Circular economy can have multiple benefits for a company and even local communities, one of them being the improved economy.

Circularity encourages innovation and job creation and there are experts who believe that, by 2030, this model could generate an additional 4.5 trillion USD worldwide.

Leasing, repairing, refurbishing and recycling products are all part of the circular economy concept, which can ensure economic growth for all companies.

Ensuring the supply chain is another potential benefit of circular economy, as it means that a company that manufactures goods which need raw materials can source them from used products.

This is important, as fresh mining requires extra work, time and is susceptible to price volatility.

Companies who value circular economy for their products have a higher chance of establishing customer loyalty, as well.

This is because customers are becoming more aware of climate change and are taking more action to try and change it for the better.

If they know that their preferred tech or fashion brand, for example, promotes circular economy on a large scale and encourages the repair, reuse and recycle of its goods, they'll be more inclined to purchase from that company in the future and will even recommend it to friends and family.

Circular economy challenges

The truth is, although more companies might want to implement circular economy, this is no easy task, as it requires change across its entire manufacturing plan.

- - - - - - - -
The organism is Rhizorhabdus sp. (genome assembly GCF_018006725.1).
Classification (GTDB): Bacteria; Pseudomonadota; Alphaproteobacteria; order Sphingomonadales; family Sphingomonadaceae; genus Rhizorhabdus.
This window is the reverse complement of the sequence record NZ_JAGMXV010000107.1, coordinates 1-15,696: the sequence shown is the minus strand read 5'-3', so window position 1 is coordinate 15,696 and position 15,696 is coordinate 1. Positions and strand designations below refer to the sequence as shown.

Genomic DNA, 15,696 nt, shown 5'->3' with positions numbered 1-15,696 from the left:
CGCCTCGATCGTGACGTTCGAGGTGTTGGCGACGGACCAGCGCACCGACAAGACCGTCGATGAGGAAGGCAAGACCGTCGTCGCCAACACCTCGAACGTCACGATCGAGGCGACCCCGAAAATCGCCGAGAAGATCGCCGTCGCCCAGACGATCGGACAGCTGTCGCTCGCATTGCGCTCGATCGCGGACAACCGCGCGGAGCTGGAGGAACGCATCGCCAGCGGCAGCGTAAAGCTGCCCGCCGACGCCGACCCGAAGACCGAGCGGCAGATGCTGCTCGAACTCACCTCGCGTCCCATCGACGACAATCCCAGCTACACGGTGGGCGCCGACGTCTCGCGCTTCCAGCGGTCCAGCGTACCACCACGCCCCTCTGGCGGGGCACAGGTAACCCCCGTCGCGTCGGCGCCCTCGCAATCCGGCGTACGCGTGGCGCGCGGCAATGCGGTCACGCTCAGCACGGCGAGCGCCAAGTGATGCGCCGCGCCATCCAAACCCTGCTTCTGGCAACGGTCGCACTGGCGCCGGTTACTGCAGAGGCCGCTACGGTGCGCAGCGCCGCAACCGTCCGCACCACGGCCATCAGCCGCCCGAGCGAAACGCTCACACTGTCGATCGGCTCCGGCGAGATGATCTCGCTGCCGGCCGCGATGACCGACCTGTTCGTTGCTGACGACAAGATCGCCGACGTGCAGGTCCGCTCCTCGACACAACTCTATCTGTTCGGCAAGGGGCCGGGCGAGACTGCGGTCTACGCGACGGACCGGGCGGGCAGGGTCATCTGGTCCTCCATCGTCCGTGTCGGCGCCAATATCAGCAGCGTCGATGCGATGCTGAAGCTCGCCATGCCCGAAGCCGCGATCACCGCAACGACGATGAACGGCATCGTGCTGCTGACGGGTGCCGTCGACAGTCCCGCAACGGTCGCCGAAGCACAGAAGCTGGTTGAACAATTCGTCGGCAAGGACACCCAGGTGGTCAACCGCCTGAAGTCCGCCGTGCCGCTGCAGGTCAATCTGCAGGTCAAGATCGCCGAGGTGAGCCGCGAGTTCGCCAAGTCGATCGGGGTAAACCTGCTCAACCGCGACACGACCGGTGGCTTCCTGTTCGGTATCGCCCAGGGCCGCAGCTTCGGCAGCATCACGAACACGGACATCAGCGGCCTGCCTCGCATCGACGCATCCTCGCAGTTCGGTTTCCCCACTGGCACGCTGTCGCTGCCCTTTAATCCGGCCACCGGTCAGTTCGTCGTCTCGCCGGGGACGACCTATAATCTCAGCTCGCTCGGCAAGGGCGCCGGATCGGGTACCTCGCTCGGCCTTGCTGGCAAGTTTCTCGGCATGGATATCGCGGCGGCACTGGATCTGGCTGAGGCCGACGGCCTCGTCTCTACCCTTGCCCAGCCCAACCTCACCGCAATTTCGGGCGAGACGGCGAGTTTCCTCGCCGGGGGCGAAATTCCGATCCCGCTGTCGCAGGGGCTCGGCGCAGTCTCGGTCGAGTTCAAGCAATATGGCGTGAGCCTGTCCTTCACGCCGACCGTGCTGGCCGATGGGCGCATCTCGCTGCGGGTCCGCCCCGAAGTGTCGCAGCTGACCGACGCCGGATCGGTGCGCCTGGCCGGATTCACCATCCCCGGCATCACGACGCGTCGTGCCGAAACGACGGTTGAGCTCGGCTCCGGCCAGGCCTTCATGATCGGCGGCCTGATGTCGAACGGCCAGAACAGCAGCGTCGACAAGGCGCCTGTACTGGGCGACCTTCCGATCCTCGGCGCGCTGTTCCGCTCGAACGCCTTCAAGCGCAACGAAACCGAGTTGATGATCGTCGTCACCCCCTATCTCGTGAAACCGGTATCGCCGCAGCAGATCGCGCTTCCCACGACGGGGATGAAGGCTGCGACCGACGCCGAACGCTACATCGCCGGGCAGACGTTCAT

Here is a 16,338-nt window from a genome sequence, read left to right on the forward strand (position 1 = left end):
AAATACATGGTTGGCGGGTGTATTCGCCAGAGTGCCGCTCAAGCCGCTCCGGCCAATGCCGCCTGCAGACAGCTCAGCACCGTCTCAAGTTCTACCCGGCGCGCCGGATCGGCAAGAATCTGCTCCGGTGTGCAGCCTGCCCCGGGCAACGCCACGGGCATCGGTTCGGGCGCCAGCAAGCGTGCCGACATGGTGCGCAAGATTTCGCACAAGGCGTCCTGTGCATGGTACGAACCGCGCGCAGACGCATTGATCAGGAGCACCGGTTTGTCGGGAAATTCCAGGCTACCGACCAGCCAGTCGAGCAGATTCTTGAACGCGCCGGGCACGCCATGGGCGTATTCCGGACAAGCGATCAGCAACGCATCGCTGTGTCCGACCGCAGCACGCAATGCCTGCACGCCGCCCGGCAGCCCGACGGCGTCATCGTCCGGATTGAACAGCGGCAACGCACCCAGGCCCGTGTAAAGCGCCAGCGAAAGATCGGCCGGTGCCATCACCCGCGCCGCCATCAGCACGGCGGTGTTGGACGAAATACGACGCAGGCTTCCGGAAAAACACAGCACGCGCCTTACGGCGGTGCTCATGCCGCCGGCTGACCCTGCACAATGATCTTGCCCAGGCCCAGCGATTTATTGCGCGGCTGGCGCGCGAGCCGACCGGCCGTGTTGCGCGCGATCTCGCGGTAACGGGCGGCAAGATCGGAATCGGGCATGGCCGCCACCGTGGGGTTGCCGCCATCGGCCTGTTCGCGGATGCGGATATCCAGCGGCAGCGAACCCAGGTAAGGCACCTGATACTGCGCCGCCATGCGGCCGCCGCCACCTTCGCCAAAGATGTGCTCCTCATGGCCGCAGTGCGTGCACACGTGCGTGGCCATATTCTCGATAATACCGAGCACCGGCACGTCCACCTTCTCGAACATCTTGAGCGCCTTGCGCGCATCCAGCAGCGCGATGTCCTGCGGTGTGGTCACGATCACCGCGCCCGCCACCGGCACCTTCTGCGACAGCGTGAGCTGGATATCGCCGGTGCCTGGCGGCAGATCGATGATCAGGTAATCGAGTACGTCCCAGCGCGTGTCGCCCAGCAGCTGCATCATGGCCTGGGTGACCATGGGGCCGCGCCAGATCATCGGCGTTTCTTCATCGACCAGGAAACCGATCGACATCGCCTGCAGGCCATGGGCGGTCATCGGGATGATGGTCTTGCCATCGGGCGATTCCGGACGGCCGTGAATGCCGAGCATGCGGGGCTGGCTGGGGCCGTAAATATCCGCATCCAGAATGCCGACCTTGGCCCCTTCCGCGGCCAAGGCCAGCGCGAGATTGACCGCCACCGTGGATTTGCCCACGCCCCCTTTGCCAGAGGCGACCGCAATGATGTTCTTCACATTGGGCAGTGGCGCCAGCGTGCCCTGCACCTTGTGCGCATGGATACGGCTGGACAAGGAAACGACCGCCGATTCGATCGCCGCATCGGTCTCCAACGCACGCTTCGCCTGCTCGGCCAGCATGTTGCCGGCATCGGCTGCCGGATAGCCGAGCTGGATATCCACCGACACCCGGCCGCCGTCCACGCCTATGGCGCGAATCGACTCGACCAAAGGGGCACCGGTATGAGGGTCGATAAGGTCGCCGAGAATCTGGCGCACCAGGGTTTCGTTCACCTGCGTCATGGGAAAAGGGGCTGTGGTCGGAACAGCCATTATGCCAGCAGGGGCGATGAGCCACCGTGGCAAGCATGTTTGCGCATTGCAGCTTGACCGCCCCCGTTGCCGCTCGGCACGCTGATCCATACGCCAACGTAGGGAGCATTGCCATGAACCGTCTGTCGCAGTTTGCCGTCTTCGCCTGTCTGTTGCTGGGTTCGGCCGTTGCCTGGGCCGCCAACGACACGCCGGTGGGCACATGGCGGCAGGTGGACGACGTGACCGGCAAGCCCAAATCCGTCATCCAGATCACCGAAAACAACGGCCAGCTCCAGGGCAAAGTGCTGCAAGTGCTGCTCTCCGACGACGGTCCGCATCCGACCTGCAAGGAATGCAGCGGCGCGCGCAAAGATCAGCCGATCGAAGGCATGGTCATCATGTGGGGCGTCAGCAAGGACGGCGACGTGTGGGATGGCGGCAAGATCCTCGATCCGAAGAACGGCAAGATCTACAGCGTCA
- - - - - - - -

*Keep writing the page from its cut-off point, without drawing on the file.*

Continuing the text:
Additionally, it requires investments in research and development and hiring specialized personnel for recycling products or materials.

Due to the fact that some resources require more difficult recycling processes, such as lithium-ion batteries, this can prove to be even more of a challenge.

Getting the consumer to accept the change can also be challenging, as transitioning to more environmentally-friendly options can sometimes be annoying for them.

Take paper straws as an example, they are bio-degradable and even recyclable, but if you don't finish your drink quickly, they become very soft and the liquid just won't flow smoothly through them.

They are very nature friendly, but not entirely practical for this purpose, which means that companies who use them have to invest in further research for new alternatives that can provide the best compromise between the two.

It's also important for certain companies to encourage trade-in practices for their customers when they decide it's time to upgrade to a newer product.

This ensures that the product won't become waste and it can either de refurbished or recycled properly by its own maker or a specialized third party.

This can be a challenge due to the fact that trade-in policies are not equal around the world and sometimes, customers might feel like they aren't getting the value that their used product could get them.

This is why they might be inclined to sell it on the used market or keep it as a back-up.

Ultimately, circular economy is a concept which, if applied correctly, it can give companies more peace of mind when it comes to sourcing essential materials for their products, while also preventing waste from reaching the environment.

It can also help local communities, due to investments in research and development and the creation of new jobs.